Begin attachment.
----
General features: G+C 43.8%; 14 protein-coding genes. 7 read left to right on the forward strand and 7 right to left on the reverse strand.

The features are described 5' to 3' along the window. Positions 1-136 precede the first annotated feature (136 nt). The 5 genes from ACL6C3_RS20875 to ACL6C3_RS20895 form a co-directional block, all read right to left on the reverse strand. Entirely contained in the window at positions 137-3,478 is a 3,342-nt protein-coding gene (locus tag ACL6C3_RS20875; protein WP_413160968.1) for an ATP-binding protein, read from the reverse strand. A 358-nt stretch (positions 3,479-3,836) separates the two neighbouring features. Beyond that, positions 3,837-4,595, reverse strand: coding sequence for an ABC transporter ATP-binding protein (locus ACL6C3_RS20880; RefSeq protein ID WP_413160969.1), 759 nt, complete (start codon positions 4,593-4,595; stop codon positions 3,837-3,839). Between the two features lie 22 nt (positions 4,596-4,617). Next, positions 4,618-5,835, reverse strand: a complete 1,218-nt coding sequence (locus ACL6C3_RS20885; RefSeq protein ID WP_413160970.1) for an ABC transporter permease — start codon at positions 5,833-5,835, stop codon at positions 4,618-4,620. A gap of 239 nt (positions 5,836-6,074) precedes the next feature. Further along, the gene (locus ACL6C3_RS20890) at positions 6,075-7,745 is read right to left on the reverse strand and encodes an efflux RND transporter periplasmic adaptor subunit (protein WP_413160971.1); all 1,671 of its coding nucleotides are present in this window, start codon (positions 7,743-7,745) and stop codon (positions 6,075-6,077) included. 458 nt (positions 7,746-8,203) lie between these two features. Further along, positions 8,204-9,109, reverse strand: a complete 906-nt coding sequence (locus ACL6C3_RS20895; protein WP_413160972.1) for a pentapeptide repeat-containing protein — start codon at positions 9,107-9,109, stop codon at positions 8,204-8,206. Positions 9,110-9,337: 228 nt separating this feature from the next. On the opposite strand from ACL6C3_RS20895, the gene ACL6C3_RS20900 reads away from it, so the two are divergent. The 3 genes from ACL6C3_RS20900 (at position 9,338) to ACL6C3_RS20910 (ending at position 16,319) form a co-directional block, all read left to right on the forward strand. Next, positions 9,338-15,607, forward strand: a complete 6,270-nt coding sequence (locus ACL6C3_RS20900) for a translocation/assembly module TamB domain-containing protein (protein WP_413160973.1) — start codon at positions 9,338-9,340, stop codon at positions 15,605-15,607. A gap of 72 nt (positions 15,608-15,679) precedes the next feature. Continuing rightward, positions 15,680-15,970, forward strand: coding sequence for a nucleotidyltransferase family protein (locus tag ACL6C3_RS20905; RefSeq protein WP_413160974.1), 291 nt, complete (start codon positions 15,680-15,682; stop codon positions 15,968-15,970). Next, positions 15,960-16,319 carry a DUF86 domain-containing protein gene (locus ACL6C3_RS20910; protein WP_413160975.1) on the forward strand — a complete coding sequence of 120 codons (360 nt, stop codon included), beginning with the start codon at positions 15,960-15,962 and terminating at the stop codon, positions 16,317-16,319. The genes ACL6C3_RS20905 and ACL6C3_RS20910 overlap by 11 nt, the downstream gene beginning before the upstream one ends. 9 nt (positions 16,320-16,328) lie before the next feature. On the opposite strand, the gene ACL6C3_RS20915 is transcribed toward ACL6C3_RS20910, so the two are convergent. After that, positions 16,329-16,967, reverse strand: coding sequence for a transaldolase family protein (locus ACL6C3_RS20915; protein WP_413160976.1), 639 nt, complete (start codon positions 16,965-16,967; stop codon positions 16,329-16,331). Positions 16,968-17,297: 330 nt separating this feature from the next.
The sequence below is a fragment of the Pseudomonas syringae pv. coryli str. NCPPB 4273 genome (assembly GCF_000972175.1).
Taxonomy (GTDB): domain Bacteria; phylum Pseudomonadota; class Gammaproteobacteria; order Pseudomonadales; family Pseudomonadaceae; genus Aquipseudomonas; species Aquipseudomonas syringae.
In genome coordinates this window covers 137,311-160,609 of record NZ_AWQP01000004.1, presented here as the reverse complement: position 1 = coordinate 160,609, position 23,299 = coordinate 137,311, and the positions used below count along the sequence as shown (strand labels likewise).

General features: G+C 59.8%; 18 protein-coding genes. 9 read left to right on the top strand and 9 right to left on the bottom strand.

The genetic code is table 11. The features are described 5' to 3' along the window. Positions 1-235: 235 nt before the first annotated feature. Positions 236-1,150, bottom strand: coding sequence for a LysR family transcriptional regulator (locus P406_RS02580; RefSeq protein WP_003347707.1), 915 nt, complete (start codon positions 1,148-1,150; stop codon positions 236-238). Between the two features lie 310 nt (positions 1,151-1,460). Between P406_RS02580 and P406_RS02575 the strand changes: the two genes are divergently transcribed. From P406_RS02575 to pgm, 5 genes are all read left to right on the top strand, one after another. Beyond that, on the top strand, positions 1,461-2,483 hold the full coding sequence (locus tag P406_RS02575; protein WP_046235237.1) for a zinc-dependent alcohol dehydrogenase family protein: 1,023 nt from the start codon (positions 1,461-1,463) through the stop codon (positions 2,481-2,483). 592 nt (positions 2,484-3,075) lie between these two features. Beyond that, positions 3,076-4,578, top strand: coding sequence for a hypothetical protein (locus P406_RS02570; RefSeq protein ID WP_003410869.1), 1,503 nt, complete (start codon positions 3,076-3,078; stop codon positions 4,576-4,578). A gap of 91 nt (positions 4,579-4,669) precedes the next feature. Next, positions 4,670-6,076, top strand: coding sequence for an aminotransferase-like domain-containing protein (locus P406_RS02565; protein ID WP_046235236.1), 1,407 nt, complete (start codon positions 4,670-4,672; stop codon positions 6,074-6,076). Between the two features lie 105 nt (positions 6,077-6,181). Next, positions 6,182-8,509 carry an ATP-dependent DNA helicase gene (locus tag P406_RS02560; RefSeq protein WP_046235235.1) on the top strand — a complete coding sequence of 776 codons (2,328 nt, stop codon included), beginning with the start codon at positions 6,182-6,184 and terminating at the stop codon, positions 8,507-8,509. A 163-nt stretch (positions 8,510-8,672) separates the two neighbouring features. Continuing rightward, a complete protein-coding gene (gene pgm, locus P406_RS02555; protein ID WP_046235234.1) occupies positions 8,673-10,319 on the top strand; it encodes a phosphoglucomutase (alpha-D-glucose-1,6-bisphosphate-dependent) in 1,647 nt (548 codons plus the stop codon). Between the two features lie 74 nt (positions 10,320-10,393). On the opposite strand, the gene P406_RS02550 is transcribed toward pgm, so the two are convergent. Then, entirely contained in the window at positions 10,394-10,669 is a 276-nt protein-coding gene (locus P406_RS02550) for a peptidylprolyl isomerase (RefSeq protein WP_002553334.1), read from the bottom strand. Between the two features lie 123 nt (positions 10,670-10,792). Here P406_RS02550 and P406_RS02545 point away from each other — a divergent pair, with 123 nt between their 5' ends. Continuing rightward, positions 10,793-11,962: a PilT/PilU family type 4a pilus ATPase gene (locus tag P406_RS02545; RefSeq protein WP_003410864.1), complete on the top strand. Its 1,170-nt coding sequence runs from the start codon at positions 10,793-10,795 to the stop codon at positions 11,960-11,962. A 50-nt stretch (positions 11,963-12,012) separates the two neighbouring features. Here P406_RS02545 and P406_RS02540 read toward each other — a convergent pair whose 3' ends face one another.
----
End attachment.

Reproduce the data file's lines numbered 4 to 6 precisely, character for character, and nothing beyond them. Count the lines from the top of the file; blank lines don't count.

Taxonomy (GTDB): domain Bacteria; phylum Pseudomonadota; class Gammaproteobacteria; order Pseudomonadales; family Pseudomonadaceae; genus Aquipseudomonas; species Aquipseudomonas syringae.
In genome coordinates this window covers 137,311-160,609 of record NZ_AWQP01000004.1, presented here as the reverse complement: position 1 = coordinate 160,609, position 23,299 = coordinate 137,311, and the positions used below count along the sequence as shown (strand labels likewise).

General features: G+C 59.8%; 18 protein-coding genes. 9 read left to right on the top strand and 9 right to left on the bottom strand.